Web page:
Which Joe gave his name to ‘sloppy joes’? We look at five interesting sandwiches and their lexical origins.
The chemical element of atomic number 77, a hard, dense silvery-white metal.
- ‘Jewellery made of platinum, iridium and palladium gleamed majestically, now and then emitting flashes of brilliant light from the studded diamonds.’
- ‘They found the rare element iridium in the thin clay layer that caps the rocks of the Cretaceous era.’
- ‘Previously, it was thought that any asteroid or comet collision would leave strong evidence of the element iridium, the signal found in the sedimentary layer from the time of the dinosaur extinction.’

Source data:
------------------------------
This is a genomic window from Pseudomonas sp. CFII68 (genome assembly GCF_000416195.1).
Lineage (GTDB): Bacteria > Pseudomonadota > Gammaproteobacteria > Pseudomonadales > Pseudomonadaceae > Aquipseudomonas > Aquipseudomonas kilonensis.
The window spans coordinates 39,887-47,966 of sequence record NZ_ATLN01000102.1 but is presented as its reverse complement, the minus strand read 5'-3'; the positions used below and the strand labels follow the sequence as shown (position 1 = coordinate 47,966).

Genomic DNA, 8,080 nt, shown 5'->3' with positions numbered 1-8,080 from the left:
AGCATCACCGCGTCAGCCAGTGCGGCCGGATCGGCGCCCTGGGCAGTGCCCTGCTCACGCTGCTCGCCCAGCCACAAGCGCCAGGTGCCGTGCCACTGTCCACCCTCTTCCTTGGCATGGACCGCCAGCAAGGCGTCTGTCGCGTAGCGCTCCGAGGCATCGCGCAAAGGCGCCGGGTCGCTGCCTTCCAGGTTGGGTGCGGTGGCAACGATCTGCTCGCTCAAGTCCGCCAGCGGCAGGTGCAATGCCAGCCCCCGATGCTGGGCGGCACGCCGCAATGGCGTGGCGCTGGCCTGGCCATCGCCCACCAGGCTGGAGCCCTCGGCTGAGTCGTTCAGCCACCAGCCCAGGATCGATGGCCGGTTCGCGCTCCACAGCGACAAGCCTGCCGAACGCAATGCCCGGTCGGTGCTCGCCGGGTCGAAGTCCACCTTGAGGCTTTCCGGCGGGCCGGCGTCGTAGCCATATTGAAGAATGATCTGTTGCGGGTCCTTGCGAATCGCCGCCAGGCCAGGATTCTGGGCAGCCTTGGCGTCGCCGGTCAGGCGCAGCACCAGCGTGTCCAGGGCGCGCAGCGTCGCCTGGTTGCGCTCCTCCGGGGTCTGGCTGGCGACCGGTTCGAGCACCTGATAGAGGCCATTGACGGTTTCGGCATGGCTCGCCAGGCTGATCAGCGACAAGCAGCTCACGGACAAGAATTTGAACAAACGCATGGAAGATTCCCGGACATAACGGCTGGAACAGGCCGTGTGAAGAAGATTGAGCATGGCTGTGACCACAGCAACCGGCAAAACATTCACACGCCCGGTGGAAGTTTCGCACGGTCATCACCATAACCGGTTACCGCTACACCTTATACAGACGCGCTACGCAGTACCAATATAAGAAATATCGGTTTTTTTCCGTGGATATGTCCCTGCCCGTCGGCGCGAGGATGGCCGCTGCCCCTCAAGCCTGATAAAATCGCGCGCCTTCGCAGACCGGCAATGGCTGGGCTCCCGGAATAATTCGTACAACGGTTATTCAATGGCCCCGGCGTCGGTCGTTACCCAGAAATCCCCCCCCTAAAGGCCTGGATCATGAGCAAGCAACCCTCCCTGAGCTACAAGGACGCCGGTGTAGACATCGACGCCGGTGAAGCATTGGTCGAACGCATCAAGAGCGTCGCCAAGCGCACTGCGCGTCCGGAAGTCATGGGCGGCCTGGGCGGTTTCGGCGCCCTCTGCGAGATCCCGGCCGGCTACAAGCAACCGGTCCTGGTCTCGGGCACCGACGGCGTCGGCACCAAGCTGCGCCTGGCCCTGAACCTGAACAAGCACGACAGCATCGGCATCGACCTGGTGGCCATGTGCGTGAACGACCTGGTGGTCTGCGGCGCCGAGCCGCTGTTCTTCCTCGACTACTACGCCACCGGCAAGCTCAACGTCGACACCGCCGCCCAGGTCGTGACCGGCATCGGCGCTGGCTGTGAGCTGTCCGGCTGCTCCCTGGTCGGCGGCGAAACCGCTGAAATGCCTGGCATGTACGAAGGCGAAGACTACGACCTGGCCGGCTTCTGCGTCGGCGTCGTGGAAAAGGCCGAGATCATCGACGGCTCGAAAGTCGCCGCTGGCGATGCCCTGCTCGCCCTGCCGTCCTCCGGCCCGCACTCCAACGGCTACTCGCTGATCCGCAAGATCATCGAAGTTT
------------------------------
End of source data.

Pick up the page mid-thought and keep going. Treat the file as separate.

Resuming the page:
- ‘The earth's crust is depleted in iridium and other platinum group elements, while meteorites are enriched in them.’
- ‘The new electrochemical system is based on a magnesium anode, a seawater/catholyte electrolyte and an electrocatalyst of palladium and iridium catalyzed on carbon paper.’
Early 19th century: modern Latin, from Latin iris, irid- ‘rainbow’ (so named because it forms compounds of various colours).
We take a look at several popular, though confusing, punctuation marks.
From Afghanistan to Zimbabwe, discover surprising and intriguing language facts from around the globe.
The definitions of ‘buddy’ and ‘bro’ in the OED have recently been revised. We explore their history and increase in popularity.